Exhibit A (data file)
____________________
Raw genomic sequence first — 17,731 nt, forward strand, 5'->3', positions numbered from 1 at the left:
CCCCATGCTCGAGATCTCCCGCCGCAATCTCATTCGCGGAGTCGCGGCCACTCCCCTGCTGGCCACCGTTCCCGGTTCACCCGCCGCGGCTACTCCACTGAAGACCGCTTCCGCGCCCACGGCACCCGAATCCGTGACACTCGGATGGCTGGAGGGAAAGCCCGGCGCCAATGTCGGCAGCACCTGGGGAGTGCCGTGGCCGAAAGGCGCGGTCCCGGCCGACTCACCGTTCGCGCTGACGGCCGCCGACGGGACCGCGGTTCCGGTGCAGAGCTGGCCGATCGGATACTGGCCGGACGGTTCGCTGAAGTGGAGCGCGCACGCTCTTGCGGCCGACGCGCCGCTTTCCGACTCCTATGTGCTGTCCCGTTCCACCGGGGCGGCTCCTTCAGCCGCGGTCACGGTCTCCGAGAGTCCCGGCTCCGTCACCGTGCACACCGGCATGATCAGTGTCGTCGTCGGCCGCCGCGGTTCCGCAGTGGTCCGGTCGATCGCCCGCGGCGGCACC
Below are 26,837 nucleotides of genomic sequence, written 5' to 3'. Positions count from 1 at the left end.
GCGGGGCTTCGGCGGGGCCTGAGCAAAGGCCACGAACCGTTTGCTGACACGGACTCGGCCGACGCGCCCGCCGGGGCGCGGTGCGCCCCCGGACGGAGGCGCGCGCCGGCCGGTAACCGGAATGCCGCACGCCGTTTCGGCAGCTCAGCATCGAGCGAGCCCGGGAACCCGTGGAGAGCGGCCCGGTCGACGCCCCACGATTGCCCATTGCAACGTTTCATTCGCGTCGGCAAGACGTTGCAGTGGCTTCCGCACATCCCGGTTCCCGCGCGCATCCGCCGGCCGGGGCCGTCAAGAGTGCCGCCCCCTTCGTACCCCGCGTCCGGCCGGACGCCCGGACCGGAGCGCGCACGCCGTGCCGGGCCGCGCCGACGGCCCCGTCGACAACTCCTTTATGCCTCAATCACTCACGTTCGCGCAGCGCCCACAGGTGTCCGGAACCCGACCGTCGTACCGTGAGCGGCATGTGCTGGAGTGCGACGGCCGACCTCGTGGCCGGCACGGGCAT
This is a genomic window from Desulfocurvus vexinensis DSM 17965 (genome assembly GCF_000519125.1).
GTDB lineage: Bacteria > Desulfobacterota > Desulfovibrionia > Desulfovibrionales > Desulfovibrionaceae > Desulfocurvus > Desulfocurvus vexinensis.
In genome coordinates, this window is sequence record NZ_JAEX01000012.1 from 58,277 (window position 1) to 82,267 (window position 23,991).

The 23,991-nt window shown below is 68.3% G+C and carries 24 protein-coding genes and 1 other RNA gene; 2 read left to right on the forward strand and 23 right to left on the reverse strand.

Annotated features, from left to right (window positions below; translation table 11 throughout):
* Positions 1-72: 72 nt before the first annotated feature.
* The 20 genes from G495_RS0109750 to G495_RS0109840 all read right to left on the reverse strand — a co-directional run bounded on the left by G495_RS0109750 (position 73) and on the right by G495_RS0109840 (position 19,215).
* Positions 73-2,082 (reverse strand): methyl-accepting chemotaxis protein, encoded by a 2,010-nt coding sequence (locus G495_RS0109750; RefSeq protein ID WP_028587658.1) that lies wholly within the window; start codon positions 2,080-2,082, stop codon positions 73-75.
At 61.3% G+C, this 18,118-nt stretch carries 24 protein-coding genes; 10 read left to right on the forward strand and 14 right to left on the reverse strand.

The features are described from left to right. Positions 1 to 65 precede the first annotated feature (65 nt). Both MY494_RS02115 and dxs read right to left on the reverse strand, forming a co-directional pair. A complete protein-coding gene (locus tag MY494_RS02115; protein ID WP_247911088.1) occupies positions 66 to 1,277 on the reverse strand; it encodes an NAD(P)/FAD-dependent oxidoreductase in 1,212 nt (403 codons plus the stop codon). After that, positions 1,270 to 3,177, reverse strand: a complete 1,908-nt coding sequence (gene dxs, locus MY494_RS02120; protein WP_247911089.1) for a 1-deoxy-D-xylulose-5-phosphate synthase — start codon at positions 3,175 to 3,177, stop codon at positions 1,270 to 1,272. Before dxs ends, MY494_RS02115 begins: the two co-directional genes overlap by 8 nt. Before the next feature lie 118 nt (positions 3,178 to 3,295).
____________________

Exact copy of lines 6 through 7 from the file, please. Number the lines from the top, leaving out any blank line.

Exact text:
GTDB lineage: Bacteria > Desulfobacterota > Desulfovibrionia > Desulfovibrionales > Desulfovibrionaceae > Desulfocurvus > Desulfocurvus vexinensis.
In genome coordinates, this window is sequence record NZ_JAEX01000012.1 from 58,277 (window position 1) to 82,267 (window position 23,991).